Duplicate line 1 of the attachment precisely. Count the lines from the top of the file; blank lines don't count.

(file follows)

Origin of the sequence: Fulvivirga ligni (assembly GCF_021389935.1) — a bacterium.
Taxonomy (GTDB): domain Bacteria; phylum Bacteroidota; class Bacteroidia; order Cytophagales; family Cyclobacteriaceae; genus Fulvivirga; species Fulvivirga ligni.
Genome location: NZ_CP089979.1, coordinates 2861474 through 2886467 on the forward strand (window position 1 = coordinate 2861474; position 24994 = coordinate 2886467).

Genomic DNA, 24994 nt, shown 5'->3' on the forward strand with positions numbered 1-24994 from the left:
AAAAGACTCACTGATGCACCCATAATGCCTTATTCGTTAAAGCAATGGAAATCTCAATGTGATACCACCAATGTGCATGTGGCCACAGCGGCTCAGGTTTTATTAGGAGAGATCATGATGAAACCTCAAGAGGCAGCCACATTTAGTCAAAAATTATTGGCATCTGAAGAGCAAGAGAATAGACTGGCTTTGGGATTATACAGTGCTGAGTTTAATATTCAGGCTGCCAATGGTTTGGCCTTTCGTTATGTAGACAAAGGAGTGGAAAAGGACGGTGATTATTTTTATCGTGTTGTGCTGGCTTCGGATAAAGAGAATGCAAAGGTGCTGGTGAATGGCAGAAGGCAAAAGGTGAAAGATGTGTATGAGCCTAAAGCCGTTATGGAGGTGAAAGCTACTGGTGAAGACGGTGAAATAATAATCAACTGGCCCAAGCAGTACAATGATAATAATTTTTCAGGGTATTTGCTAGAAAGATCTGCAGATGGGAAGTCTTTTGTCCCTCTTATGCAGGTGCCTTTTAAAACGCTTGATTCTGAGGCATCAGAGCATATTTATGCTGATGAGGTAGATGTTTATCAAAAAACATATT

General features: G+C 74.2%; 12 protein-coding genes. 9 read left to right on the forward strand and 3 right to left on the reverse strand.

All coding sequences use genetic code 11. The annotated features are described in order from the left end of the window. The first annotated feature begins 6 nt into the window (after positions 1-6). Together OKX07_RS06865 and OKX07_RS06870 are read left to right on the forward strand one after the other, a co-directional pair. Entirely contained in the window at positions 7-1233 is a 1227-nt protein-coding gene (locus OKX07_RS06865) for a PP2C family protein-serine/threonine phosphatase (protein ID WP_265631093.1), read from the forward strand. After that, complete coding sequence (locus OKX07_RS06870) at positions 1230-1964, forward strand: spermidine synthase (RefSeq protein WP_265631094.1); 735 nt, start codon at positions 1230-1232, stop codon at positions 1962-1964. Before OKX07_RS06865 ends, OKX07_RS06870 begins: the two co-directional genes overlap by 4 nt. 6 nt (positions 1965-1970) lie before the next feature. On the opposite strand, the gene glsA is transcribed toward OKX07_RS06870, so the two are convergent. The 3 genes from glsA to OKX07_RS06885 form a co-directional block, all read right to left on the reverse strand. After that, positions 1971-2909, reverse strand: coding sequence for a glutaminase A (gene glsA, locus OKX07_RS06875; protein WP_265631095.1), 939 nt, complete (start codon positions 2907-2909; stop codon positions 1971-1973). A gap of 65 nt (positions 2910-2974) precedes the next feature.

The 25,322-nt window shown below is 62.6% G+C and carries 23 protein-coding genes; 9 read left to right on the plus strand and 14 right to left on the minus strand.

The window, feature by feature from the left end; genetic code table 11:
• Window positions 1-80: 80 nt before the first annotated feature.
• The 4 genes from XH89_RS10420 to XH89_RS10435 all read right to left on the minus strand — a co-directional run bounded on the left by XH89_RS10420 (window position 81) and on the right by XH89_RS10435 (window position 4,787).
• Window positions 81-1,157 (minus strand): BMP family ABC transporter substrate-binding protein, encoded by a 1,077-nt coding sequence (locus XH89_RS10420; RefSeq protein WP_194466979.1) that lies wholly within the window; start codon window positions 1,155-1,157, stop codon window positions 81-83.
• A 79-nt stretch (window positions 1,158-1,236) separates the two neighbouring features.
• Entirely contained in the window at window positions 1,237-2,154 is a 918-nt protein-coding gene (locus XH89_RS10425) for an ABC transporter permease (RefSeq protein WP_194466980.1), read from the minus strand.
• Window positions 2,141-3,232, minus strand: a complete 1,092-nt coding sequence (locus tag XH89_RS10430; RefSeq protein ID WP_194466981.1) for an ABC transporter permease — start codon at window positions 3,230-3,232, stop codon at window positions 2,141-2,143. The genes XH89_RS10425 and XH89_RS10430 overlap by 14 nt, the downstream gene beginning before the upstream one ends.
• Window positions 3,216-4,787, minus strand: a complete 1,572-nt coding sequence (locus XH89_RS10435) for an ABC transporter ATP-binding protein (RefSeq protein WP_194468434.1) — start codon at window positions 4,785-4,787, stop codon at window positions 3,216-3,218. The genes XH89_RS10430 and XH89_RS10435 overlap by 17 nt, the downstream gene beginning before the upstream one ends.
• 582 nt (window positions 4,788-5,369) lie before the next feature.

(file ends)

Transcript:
Origin of the sequence: Fulvivirga ligni (assembly GCF_021389935.1) — a bacterium.